As a contractor when you take on a construction project, what you’re really taking on is a lot of responsibilities and risk. As with any business you have General Liability insurance, which will cover you, your employees, and equipment on the job. You might also add a Builders Risk policy, which would cover the existing residence while you’re working on it. Then, there are the materials…
How can you insure the materials you’re buying for a customer?
What happens if the work you did gets damaged or stolen after you leave the job site?
Answer: Installation Floater
What’s an Installation Floater?
Installation Floaters insure the materials, equipment, machinery, and supplies the moment they leave the store to the moment the job is complete.
Here are a few examples of the material coverage:
- Floor Tiles damaged in car accident from the store to the job site
- Water Heaters for an apartment complex stolen from the storage container
- Lumber Pack for a new home gets moldy after delivery and awaiting installation
- Counter Tops cracked during installed
- Building wiring damaged after install before acceptance of the project owner
How is that different from Builders Risk insurance?
Builders Risk is typically purchased by the property owner or the General Contractor that is running the project. Installation Floaters are typically purchased by contractors that have a limited scope of work for the project. Subcontractors use them to cover only the materials they are supplying for that task.
Builders Risk policies are specific to the project and property.
Installation Floaters can either be written on an annual basis to cover all projects, or on a per project basis.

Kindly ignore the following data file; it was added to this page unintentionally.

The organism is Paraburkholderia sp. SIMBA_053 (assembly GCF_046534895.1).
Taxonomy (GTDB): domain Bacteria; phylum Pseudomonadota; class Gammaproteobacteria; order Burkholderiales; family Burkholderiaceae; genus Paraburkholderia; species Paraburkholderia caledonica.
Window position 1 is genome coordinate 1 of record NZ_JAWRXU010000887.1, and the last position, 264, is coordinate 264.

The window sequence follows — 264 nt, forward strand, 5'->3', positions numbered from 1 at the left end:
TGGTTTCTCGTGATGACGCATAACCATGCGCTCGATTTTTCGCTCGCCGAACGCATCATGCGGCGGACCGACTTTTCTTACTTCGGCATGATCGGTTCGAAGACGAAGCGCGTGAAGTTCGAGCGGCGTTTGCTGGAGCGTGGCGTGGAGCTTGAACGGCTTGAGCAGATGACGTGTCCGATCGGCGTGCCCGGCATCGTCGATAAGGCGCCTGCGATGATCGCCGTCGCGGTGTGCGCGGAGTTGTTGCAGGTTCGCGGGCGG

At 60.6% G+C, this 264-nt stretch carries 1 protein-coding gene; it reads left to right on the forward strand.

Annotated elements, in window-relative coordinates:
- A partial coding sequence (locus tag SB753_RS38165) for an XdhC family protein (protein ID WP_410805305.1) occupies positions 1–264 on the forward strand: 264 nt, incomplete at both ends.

Installation Floaters are “all risks” policies, meaning they cover a wide variety of losses such as: fire, theft, explosions, traffic accidents, vandalism, and several others (as defined by your provider)
Unless specifically endorsed, policies may exclude losses from: earthquakes, volcanic eruptions, floods, sewer backups, nuclear hazards, military actions, employee theft, or errors and omissions (i.e. you cut it wrong)
Living materials (like trees, shrubs, sod, and flowers) are commonly excluded. Landscaping companies should request to have their policy amended to cover their living materials.
What Equipment is covered?
Construction machinery, tools, temporary fencing, concrete forms, scaffolding, cribbing, and temporary lighting, are not part of the “equipment” covered with these floaters. That is under your General Liability or Business policy.
“Equipment” is referring to items that will become permanent to the building such as: HVAC equipment, fans, air handlers, elevators, water heaters, etc.
What to do with this information
I’m not an insurance salesman, so I am not pushing this on anyone. But I am a remodeling contractor and I have paid out of pocket for damaged materials, which is no fun.
If you are a contractor that regularly purchases materials and installs them, you need this! Call your insurance provider and get the conversation started.
If you are looking for help with construction equipment protection, check out this article we did on asset tracking